Defence in B.C. polygamy trial argues evidence unreliable in closing arguments

Evidence unreliable in polygamy case: defence

CRANBROOK, B.C. — The defence in a trial of two Mormon fundamentalists charged with polygamy has questioned the reliability of religious records and evidence supporting the indictment during closing arguments in B.C. Supreme Court.

Winston Blackmore and James Oler, who are associated with the Fundamentalist Church of Jesus Christ of Latter-Day Saints community of Bountiful, B.C., were charged three years ago.

Crown attorney Peter Wilson relied heavily on marriage and personal records seized by law enforcement from the Yearning for Zion Ranch, an FLDS church compound in Texas in 2008, during the 12-day trial.

On Thursday, Blackmore’s lawyer Blair Suffredine attacked the credibility of the records while also charging that the Crown hadn’t proved the elements in the indictment.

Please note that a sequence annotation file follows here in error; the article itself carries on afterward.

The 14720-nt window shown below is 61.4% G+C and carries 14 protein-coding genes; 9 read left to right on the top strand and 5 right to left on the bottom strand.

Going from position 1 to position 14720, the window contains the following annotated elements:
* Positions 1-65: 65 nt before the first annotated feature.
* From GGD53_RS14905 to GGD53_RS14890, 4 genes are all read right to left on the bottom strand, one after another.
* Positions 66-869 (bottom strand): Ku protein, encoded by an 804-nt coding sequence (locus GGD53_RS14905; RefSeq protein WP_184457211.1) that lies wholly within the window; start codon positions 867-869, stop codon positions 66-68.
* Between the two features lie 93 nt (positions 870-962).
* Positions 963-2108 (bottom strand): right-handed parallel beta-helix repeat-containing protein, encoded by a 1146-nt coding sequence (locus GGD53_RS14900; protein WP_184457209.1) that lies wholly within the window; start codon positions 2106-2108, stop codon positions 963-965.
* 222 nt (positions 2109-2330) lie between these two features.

Suffredine argued that prosecutors needed to prove both a continual form of practising polygamy as well as a form of conjugal union, but marriage records only offer a snapshot of one moment in time.

“There’s no evidence of who they lived with or how they lived,” said Suffredine.

The records are handwritten or typed, documenting “celestial” marriages over a period from 1990 to 2014 and some have a fax header from 2002, meaning they’re not original, said Suffredine.

When they were found inside a secure vault in the FLDS Eldorado compound, they were unorganized and gathered from separate boxes and locations, Suffredine said.

“How can you conclude beyond a reasonable doubt that that is reliable?” he asked.

He suggested the Crown failed to prove that going through a marriage ceremony proves a conjugal union, noting that there was no evidence on how Blackmore lived with his wives, what home life was like, what economic supports were or the attitudes toward childcare.